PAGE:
Of all of Rotterdam’s striking features, its architectural design is the most impressive. Almost no two buildings are alike, but it hasn’t always been like this.
Rotterdam in a Nutshell
The Netherlands’ second biggest city, Rotterdam looks nothing like its fellow Dutch cities. This change in appearance is due to WWII, when the city was bombed by the Germans in a 15-minute raid. Rather than rebuilding a carbon copy city, it was decided to construct a totally new, modern city – something Rotterdam has taken to with great enthusiasm, especially when it comes to its architecture. Everything – from the Central Station and its massive solar energy roof to the swan-shaped Erasmusbrug (‘Erasmus Bridge’) – is worth looking at.
Rotterdam is an event city. There is almost always something going on, making the question ‘What to do in Rotterdam?’ an easy one to answer. From the International Film Festival to the World Harbor Days, it's always worth checking the calendar to see what's going on.
Things to do in Rotterdam
With one of the largest harbors in the world, Rotterdam and the Meuse river are important partners. You can explore both from the comfort of a Spido Rotterdam boat. Or you can take to the sky by visiting the Euromast tower. Built for the 1960 Floriade, it has been a listed monument since 2010. The observation tower will give you a view over the city from 96 meters (315 feet) high.
In the aptly named Museumpark, you will find Museum Boijmans van Beuningen, with its outstanding art collection covering many centuries. And the Kunsthal – showing contemporary and experimental art – the Natural History Museum and the Sonneveld House – a 1933 villa showcasing the Dutch Functionalist architectural style – are also situated there. You could easily spend a whole day in this area alone, but there's plenty more to see in the city.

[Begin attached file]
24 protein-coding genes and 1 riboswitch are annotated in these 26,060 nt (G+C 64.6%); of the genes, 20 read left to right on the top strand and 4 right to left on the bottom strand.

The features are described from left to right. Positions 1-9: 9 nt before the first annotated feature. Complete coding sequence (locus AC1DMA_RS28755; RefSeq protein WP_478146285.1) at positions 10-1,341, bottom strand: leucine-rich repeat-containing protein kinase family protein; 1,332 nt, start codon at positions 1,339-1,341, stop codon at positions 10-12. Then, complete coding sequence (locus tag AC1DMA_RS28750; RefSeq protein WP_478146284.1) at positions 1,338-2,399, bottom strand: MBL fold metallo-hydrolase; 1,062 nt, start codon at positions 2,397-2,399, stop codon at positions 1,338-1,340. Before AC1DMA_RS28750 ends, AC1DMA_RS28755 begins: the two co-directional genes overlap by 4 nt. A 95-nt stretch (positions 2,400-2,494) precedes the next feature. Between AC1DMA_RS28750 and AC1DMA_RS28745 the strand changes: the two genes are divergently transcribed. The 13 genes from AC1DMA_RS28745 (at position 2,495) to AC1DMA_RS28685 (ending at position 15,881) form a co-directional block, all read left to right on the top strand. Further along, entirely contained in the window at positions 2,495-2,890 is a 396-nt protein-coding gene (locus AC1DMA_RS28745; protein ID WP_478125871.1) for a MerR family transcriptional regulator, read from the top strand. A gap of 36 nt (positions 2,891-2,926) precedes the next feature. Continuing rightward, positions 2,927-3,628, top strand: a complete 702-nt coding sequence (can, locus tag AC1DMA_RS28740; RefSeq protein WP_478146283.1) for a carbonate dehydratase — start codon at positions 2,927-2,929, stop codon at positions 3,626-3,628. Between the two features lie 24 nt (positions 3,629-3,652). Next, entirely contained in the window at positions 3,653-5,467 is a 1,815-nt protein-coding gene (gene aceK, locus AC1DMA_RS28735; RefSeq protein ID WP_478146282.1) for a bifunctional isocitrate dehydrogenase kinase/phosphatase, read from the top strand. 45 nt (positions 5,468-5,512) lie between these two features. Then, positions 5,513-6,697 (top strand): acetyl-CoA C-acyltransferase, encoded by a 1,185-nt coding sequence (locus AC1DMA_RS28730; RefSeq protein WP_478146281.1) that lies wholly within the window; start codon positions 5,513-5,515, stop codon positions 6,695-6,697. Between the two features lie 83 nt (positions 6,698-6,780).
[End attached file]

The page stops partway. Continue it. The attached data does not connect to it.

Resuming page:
The Markthal – Rotterdam's upside down horseshoe shaped covered market – was opened in 2014. Under a ceiling showing an impressive (modern) Cornucopia scene, food vendors sell their wares. Restaurants and food-themed shops complete the culinary package. This is a building that needs to be explored and enjoyed. We'll leave it up to you whether you do so with a full or empty stomach!
Near the Markthal, you’ll encounter Rotterdam's iconic yellow Cube Houses. A mixture of private houses and hostel accommodation, one of them is open to the public as a museum. Don't miss the 15th-century church St. Laurenskerk, which is also in this area. And the Oude Haven – with its waterside restaurants and bars – is only a few minutes’ walk away if you’d like to cool down and relax with a drink and a bite.
If you’d like to get a glimpse of Rotterdam pre-WWII, venture over to the Delfshaven district. This section of the city did survive the war. In addition to the more traditional Dutch houses, you'll also find the Oude Kerk there. In this church, the Pilgrims prayed for the last time before leaving for the New World, North America.
Rotterdam, the Netherlands can easily be reached by train. Then, you'll have the bonus to experience the impressive Rotterdam Central Station. A train journey from Amsterdam Central to Rotterdam Central takes just 45 minutes. Once in Rotterdam, you could easily cover the city on foot or bike. However, there are also trams, buses and the metro for you to take advantage of. And if the weather is good and you’d like a fast-paced ride, you should try one of the water taxis.